TGGP: Correct me if I’m wrong, but wasn’t the “country party” of England the Tories and the “court party” the Whigs?
Other way round. The Tories were known as the “Court Party” for their political loyalties to a powerful and interventionist Crown; the Whigs distinguished themselves as the “Country Party” in opposition to the royal court. (Cf. WikiPedia: British Whig Party, etc.)
ajay: I was with you until that point… why shouldn’t slavery have continued in (say) the Carolinas, Georgia, Virginia etc? Obviously not on the same scale without the ex-French states of the Deep South, but the “died of strangulation” argument doesn’t really ring true.
Well, a few reasons.
First, it’s not clear that plantation slavery would have remained economically viable without expansion into the Deep South and the old Southwest. In the upper South (Maryland and Virginia especially) unsustainable farming practices had already stripped much of the land, and the slavers’ livelihoods had become substantially dependent on the American slave trade — “selling down” slaves to the Deep South or to the Caribbean — rather than on actual planting. (This is part of the reason why Virginian slavers like Jefferson and George Mason pushed so hard for the abolition of the trans-Atlantic slave trade: not because they wanted to roll back slavery, but rather because they wanted to eliminate foreign competition.) Had it not been for the expansion of U.S. territory, and the slavocracy along with it, into the Gulf states, slavery might well have died out for economic reasons, at least in the upper South.
Second, without the centralized system created by the Constitution there would have been no enforceable federal Fugitive Slave laws. The Southern slavocracy depended on the federally-assured cooperation of the free states, and without those assurances — with freedom beginning not at the Canadian border, but rather at the Mason-Dixon line — individual refugees and coordinated efforts like the Underground Railroad, operating without any fear of slave-catchers or federal judges, would very quickly have made slavery unsustainable even in those states where it would otherwise have remained economically viable.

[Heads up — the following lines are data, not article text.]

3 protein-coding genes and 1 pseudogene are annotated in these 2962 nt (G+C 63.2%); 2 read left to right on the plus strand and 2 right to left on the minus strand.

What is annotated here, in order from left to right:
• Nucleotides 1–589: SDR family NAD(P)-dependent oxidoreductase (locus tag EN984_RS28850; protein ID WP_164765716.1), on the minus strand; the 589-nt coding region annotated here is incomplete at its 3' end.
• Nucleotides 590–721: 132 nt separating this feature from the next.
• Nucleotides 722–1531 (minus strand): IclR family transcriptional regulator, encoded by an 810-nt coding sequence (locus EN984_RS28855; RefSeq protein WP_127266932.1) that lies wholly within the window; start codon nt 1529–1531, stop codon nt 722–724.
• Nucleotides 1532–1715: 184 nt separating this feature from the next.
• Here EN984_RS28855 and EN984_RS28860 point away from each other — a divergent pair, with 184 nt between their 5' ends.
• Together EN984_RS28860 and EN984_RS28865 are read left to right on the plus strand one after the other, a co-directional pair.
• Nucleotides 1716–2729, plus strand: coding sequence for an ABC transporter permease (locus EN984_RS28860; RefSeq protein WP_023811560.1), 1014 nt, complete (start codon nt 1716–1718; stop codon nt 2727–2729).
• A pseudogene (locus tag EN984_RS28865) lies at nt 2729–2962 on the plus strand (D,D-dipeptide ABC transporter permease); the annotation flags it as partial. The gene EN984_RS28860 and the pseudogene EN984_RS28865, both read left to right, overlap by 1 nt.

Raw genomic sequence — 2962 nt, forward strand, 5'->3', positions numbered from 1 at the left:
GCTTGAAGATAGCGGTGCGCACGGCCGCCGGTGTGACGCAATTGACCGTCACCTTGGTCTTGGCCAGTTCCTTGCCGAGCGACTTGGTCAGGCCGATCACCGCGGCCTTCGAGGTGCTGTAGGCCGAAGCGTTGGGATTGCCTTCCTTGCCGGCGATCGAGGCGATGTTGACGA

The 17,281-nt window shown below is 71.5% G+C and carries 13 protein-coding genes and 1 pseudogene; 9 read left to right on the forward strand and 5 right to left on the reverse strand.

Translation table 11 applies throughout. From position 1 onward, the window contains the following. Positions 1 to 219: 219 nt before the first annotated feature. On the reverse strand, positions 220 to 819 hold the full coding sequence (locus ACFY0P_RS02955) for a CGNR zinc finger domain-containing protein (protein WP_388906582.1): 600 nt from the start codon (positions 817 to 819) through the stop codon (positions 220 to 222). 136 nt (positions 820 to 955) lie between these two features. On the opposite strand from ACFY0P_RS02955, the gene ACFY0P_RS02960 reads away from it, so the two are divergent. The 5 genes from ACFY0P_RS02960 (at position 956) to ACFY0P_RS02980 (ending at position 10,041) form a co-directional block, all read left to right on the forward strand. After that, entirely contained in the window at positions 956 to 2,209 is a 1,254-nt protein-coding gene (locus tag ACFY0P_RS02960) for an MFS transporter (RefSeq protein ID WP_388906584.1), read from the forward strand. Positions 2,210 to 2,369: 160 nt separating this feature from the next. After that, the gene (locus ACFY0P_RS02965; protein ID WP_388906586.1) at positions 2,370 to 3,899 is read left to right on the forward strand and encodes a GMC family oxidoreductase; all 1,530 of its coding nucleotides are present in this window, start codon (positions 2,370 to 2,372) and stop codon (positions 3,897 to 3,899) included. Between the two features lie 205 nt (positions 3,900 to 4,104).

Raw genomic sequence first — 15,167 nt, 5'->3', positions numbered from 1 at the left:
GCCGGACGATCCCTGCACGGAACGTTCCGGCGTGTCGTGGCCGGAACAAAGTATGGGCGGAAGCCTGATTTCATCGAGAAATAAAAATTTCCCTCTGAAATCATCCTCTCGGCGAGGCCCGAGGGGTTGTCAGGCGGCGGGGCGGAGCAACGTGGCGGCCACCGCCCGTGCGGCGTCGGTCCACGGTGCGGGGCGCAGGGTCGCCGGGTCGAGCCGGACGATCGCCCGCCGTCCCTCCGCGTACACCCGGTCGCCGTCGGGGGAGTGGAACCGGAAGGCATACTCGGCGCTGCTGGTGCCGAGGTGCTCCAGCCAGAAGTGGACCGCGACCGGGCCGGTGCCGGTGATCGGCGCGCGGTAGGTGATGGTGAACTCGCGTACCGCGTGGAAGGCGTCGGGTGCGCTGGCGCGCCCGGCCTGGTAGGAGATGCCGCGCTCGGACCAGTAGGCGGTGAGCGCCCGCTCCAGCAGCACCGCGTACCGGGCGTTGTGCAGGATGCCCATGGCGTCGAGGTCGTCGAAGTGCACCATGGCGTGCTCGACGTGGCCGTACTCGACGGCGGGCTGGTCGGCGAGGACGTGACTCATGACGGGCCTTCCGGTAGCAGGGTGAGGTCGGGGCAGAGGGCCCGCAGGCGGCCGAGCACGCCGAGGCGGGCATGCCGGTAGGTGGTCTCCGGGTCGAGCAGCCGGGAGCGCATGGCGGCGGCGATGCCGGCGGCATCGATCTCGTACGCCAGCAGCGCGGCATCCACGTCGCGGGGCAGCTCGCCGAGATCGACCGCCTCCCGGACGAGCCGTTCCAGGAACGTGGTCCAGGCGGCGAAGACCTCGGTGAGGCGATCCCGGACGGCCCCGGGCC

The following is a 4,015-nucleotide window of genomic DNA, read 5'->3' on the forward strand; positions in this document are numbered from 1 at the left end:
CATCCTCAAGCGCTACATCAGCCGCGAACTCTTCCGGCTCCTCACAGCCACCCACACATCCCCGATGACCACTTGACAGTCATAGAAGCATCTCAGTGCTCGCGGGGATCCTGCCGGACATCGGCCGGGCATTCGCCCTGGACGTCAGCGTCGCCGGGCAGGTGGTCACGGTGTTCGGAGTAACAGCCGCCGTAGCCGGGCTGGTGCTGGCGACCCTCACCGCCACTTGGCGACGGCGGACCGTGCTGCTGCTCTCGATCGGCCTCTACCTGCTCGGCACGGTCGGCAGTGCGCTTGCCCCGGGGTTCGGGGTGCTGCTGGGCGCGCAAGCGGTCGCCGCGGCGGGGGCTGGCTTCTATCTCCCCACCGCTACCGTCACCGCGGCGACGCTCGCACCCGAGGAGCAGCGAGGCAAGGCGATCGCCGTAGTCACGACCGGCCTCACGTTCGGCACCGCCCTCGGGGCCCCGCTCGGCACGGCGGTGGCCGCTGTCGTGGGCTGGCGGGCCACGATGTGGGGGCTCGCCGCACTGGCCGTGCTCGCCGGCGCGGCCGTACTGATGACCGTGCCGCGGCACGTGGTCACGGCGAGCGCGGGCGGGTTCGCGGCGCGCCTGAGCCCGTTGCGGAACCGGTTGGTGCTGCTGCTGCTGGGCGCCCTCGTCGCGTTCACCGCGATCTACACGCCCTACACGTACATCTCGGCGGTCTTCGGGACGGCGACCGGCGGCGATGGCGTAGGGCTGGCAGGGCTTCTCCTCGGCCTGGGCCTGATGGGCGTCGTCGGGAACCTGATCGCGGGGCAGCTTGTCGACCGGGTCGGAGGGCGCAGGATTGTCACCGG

Third, on a similar note, without Union bayonets and cannon, and without the Slave Power’s expansionist program, there would have been no Seminole Wars, and far more territory outside of the U.S. for fugitive slaves to flee to and establish maroon communities. This threatened to dramatically destabilize the slave system in the Carolinas and Georgia prior to the Seminole Wars, and would have had a profound effect had it not been for the subjugation of Florida by the Federal military.
Note that it’s for precisely these reasons that many radical abolitionists — most famously William Lloyd Garrison, Wendell Phillips, and, early in his career, Frederick Douglass — argued that the Northern states should secede from the Union, and that the Constitutional system of compromise and political centralization was one of the chief bulwarks holding up the slave system in the Southern states.